Featured Research

from universities, journals, and other organizations

NASA Helping To Understand Water Flow In The West

Date:
September 5, 2003
Source:
NASA/Goddard Space Flight Center
Summary:
NASA and partnering agencies are going to provide United States Bureau of Reclamation water resource managers with high resolution satellite data, allowing them to analyze up-to-date water-related information over large areas all at once.

To do their jobs, water resource managers in the Columbia River Basin have mostly relied on data from sparsely located ground stations among the Cascade Mountains in the Pacific Northwest. But now, NASA and partnering agencies are going to provide United States Bureau of Reclamation water resource managers with high resolution satellite data, allowing them to analyze up-to-date water-related information over large areas all at once.

The pilot program is now underway with the Rio Grande and Columbia River basins where water is scarce while demands range from hydropower, to farming, fishing, boating and protecting endangered species. Water resource managers in these areas grapple with the big money stakes of distributing a finite amount of water to many groups. NASA satellite data offer to fill the data gaps in mountainous and drought-ridden terrain, and new computer models let users quickly process that data.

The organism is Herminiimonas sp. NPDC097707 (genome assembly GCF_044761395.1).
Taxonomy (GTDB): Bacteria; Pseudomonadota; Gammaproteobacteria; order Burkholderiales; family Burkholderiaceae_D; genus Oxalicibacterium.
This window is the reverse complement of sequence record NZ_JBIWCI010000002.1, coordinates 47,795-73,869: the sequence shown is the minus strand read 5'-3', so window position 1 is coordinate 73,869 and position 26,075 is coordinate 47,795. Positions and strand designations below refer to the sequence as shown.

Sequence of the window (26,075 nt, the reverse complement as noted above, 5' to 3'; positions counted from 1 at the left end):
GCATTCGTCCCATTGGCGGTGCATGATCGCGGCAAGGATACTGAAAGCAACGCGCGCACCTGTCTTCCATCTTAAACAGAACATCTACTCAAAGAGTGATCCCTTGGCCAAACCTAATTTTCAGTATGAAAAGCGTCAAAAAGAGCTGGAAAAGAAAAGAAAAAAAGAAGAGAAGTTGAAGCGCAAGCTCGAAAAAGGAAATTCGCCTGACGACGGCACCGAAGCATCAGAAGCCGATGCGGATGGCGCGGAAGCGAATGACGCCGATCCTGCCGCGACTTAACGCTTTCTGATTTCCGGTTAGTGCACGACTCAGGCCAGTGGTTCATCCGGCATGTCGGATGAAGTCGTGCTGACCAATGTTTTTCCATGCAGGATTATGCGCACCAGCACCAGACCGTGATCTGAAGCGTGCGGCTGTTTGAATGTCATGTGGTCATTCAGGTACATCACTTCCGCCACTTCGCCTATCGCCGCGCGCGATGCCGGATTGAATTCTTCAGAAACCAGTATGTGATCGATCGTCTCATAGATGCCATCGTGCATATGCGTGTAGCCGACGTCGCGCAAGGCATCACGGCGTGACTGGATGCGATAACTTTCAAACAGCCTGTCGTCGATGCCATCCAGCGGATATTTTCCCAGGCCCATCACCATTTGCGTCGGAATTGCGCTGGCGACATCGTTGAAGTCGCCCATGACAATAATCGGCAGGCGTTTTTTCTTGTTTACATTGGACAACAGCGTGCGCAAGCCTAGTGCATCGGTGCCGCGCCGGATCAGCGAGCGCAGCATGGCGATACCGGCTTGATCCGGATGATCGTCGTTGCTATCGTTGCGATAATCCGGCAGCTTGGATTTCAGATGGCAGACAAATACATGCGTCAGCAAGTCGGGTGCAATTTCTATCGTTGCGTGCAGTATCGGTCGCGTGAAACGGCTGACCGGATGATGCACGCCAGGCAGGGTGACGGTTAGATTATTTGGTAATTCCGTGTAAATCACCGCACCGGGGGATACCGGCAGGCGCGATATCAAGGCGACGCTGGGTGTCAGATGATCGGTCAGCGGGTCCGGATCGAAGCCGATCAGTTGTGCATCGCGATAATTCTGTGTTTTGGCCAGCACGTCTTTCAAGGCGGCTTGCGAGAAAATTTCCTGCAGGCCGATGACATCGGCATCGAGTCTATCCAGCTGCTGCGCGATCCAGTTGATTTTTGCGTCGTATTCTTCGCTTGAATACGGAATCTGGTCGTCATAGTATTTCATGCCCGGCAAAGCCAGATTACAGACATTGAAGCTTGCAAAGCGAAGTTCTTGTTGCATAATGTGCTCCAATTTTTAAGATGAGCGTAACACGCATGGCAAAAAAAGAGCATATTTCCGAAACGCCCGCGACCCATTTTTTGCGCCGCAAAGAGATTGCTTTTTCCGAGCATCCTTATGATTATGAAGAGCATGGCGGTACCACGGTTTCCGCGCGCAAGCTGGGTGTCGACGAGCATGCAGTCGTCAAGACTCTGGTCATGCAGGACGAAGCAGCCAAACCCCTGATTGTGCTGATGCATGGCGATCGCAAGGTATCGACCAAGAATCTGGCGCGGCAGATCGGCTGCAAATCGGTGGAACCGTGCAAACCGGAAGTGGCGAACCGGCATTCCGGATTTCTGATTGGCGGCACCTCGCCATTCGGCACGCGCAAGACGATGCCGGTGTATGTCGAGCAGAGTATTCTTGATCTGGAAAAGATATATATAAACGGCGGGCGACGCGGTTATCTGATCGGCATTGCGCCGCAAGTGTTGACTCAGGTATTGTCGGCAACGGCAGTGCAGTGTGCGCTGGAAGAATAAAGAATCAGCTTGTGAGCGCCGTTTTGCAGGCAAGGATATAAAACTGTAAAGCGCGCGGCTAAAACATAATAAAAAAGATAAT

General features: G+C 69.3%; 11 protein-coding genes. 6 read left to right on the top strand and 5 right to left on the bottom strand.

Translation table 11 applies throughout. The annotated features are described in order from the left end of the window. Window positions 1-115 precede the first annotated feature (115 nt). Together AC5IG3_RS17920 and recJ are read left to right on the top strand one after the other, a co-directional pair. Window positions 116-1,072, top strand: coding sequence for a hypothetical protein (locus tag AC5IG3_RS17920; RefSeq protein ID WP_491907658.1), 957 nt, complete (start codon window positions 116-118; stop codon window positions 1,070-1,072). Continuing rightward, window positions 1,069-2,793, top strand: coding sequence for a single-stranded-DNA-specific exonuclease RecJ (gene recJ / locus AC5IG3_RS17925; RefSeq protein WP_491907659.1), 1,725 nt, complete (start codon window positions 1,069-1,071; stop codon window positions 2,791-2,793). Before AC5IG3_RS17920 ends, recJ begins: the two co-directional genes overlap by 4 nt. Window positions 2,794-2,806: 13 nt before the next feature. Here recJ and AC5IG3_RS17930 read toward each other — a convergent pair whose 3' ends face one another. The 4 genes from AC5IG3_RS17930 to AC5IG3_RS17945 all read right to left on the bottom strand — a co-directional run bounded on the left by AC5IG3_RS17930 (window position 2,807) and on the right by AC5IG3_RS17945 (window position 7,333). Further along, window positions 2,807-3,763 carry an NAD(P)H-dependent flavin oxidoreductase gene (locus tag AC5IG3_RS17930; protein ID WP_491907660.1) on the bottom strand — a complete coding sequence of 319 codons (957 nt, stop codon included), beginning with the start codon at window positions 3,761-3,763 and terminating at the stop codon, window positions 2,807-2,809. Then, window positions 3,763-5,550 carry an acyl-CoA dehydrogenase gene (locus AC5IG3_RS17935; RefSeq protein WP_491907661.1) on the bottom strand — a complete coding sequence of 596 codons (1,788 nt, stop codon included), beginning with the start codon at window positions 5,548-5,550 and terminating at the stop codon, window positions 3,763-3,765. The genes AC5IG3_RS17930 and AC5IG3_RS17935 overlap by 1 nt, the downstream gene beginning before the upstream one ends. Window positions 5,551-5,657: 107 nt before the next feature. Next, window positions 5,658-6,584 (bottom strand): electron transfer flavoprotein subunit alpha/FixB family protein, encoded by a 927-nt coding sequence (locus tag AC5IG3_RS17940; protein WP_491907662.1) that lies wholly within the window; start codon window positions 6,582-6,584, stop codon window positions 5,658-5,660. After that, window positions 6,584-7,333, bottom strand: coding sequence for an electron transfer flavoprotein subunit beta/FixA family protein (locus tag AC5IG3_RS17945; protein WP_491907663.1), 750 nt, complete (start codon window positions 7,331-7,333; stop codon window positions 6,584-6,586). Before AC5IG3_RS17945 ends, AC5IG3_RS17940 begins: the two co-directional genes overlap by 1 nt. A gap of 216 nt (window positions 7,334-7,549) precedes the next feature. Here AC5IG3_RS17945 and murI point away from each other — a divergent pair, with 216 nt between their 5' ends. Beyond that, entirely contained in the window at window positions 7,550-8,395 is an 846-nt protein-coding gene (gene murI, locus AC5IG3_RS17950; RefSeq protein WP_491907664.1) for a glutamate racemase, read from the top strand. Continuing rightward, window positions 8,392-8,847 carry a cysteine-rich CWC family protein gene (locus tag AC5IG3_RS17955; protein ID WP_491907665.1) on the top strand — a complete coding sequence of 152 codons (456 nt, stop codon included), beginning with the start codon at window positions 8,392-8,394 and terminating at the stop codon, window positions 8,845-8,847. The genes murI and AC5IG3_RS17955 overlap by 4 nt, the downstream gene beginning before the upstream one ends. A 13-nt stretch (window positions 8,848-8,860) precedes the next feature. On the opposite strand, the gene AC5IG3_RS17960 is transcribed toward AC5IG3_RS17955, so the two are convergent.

Land Surface Models (LSMs) from NASA, other agencies and universities, and NASA satellite data can be used to determine snowpack, amounts of soil moisture, and the loss of water into the atmosphere from plants and the soil, a process known as evapotranspiration. Understanding these variables in the water cycle is a key to managing water in such resource-limited areas.